In any event, considering the Secretary's brief as a motion to dismiss the appeal from the judgment, we deny the motion. While appellant has not proceeded diligently, the Secretary has not shown any prejudice stemming from the delay. Appellant had finally docketed the appeal before the Secretary's brief was filed. Under these circumstances, the interests of justice would be better served by proceeding to hear the appeal. Not every appeal which fails to comply with the time requirements breached by appellant herein must be dismissed. ( See King v. Laborers International Union of North America, Union Local No. 818 (6th Cir. 1971) 443 F.2d 273, 276.)

Appeal from the denial of a Rule 60(b) motion brings up for review only the matters pertinent to that motion. It does not bring up the judgment for review, and it cannot be used to correct a failure to timely appeal from that judgment. ( Hines v. Seaboard Air Line Railroad Company (2d Cir. 1965) 341 F.2d 229; 7 Moore's Federal Practice ¶ 60.30[3] (2d ed. 1975).) In this case, however, notice of appeal from the underlying judgment was timely filed. That appeal is still alive and was brought here, although belatedly, in conjunction with, and not as an appendage to, the appeal on the Rule 60(b) motion. Accordingly, we reach the merits of the appeal from the underlying judgment.

Because we reach the merits in reversing the decision of the lower court, it is not necessary to consider appellant's contention that he did not receive a fair hearing before the Administrative Law Judge. Similarly, we do not address the argument that reversal is required because Walker was not permitted to present oral argument before summary judgment was entered against him.


The issue before us is whether the Administrative Law Judge's finding that the appellant, Eddie R. Walker, is not disabled is supported by substantial evidence. Substantial evidence means that a finding is supported by "`more than a mere scintilla. It means such relevant evidence as a reasonable mind might accept as adequate to support a conclusion.'" ( Richardson v. Perales (1971) 402 U.S. 389, 401, 91 S.Ct. 1420, 1427, 28 L.Ed.2d 842.) In applying the substantial evidence test we are obligated to look at the record as a whole and not merely at the evidence tending to support a finding.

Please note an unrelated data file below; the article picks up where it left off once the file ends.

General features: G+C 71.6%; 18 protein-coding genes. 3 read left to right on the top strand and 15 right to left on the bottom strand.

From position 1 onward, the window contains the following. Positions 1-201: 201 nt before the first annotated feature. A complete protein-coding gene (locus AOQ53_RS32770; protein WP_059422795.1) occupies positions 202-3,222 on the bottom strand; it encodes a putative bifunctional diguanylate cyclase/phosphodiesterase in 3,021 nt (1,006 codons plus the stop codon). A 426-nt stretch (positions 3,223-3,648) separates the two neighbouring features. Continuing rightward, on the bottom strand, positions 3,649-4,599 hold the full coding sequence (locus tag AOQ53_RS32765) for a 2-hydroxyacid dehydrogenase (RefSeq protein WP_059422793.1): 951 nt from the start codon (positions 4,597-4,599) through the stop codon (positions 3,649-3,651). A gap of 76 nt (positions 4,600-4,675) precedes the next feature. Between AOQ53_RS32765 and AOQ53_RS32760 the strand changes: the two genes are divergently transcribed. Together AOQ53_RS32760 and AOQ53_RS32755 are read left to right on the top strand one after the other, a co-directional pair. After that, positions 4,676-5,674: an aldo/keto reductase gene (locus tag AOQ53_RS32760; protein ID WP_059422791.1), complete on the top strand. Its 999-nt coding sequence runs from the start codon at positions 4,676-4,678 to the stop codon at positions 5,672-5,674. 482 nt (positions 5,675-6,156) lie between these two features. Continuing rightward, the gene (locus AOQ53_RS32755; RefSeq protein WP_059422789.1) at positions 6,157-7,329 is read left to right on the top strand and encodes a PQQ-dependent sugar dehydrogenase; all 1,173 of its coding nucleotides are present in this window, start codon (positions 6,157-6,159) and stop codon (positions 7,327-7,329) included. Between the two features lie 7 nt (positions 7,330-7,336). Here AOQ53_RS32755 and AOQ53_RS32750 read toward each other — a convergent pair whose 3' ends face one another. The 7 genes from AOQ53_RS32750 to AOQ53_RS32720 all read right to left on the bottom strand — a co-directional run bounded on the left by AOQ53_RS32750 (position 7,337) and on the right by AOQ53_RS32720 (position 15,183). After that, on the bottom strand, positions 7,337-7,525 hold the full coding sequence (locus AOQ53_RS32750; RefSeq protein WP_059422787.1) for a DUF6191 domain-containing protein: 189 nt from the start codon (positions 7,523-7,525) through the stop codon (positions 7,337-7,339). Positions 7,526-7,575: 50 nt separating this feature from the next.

42 U.S.C. § 405(g) (1974) provides: ". . . The findings of the Secretary as to any fact, if supported by substantial evidence, shall be conclusive . . . ."

See, Day v. Weinberger (9th Cir. 1975) 522 F.2d 1154, 1156 ("But in determining whether there is substantial evidence to support the examiner's finding a reviewing court must consider both evidence that supports, and evidence that detracts from, the examiner's conclusion. We cannot affirm the examiner's conclusion simply by isolating a specific quantum of supporting evidence."); Davis, 4 Administrative Law Treatise § 29.03 (1958) ("`. . . Evidence which may be logically substantial in isolation may be deprived of much of its character or its claim to credibility when considered with other evidence.'"); and Universal Camera Corp. v. N.L.R.B. (1951) 340 U.S. 474, 487-88, 71 S.Ct. 456, 95 L.Ed. 456.

Disability, as that word is used in the Social Security Act, is a term of art. The statute makes any consideration of whether a claimant "would [actually] be hired if he applied for work" legally irrelevant. ( See, 42 U.S.A. § 423(d)(2)(A); 20 C.F.R. § 404.1502(b) (1975).) What is relevant to the determination of disability under the Act is whether an individual's physical or mental impairment is of "such severity that he is not only unable to do his previous work but cannot, considering his age, education, and work experience, engage in any other kind of substantial gainful work which exists in the national economy . . . ." (Section 423(d)(2)(A). See, 20 C.F.R. § 404.1502(b) (1975).) In looking toward the pool of jobs existing in the national economy, Congress did not intend to foreclose a claimant from disability benefits on the basis of the existence of a few isolated jobs. Indeed, the Conference Report accompanying the 1967 Amendments notes that the final sentence in Section 423(d)(2)(A) was added "to preclude from the disability determination consideration of a type or types of jobs that exist in very limited number or in relatively few geographic locations in order to assure that an individual is not denied benefits on the basis of the presence in the economy of isolated jobs he could do." (1967 United States Code Congressional and Administrative News, pp. 3197-98 (1967). See also, 20 C.F.R. § 404.1502(b) (1975); Thomas v. Richardson (S.D.N.Y. 1974) 371 F. Supp. 362.)

42 U.S.C. § 423(d)(1)(A) (1974) defines disability as the "inability to engage in any substantial gainful activity by reason of any medically determinable physical or mental impairment which can be expected to result in death or which has laster or can be expected to last for a continuous period of not less than 12 months[.]"